STUDY DESIGN: This cohort study was an analysis of prospectively collected data in the DaneSpine Database.
OBJECTIVE: The objective was to determine whether preoperative magnetic resonance imaging (MRI) findings were associated with the frequency of surgical revision due to recurrent lumbar disc herniation (LDH) within 3 years after first-time, single-level, simple lumbar discectomy.
SUMMARY OF BACKGROUND DATA: Because of a risk of poorer outcome in patients receiving revision surgery compared with first-time discectomy, there is a need to identify patients with LDH in risk of surgical revision prior to the primary discectomy. The association between preoperative MRI findings and revision surgery in patients with LDH has not been thoroughly studied.
METHODS: Following an interobserver reliability study preoperative MRIs were evaluated. Potential predictive variables for surgical revision were evaluated using univariate and multivariate logistic regression analysis. Also, a sum-score of the number of MRI findings at the involved level was assessed.
RESULTS: In a study population of 451 operated patients, those who had surgical revision were significantly younger and were significantly less likely to have vertebral endplate signal changes Type 2 (OR 0.36 (95% CI 0.15-0.88)) or more than five MRI findings (OR 0.45 (95% CI 0.21-0.95)) at the involved level than the patients not undergoing surgical revision. Surgical revision was not significantly associated with any other MRI findings.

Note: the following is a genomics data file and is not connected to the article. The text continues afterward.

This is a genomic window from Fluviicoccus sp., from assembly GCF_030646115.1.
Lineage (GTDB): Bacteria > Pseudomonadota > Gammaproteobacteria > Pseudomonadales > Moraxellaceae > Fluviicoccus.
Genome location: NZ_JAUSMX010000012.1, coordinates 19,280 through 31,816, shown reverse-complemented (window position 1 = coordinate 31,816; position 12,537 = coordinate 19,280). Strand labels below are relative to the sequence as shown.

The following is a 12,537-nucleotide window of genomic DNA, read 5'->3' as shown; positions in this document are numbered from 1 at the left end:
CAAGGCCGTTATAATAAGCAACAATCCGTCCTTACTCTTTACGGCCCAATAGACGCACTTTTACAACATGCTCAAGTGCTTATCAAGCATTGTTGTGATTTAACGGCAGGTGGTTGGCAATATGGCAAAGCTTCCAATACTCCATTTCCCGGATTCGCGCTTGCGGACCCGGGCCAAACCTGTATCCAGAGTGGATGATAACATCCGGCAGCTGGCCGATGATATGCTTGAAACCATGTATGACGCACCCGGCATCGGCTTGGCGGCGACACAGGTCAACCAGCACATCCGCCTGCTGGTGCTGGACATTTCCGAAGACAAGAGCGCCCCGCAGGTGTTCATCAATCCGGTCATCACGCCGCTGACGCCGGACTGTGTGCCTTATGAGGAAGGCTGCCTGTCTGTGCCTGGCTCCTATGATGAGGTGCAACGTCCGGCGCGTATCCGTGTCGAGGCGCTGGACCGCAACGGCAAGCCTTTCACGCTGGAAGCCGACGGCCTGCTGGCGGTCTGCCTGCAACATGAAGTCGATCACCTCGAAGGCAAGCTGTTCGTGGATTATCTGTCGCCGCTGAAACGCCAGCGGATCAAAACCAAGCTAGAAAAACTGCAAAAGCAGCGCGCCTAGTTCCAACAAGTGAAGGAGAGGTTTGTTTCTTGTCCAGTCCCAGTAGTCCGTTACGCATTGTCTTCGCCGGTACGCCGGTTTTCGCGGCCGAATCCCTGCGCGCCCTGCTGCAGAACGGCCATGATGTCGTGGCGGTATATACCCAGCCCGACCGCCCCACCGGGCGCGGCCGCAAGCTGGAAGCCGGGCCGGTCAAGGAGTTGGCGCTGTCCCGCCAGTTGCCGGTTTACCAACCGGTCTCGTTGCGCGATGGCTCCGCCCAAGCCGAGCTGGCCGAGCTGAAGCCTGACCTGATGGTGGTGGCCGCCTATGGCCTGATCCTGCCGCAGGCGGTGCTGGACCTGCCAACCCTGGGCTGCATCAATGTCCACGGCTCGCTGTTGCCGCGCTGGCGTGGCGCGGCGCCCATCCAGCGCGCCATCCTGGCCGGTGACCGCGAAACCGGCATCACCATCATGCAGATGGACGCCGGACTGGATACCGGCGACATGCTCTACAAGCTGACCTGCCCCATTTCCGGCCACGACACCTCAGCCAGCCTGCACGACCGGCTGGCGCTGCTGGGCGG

CONCLUSIONS: In general, preoperative MRI findings have a limited explanatory value in predicting surgical revision within 3 years after first-time, single-level, simple lumbar discectomy. Both the single variable VESC Type 2 and a sum-score > 5 MRI findings at the operated level were found to be negatively associated with patients undergoing surgical revision.
LEVEL OF EVIDENCE: 3.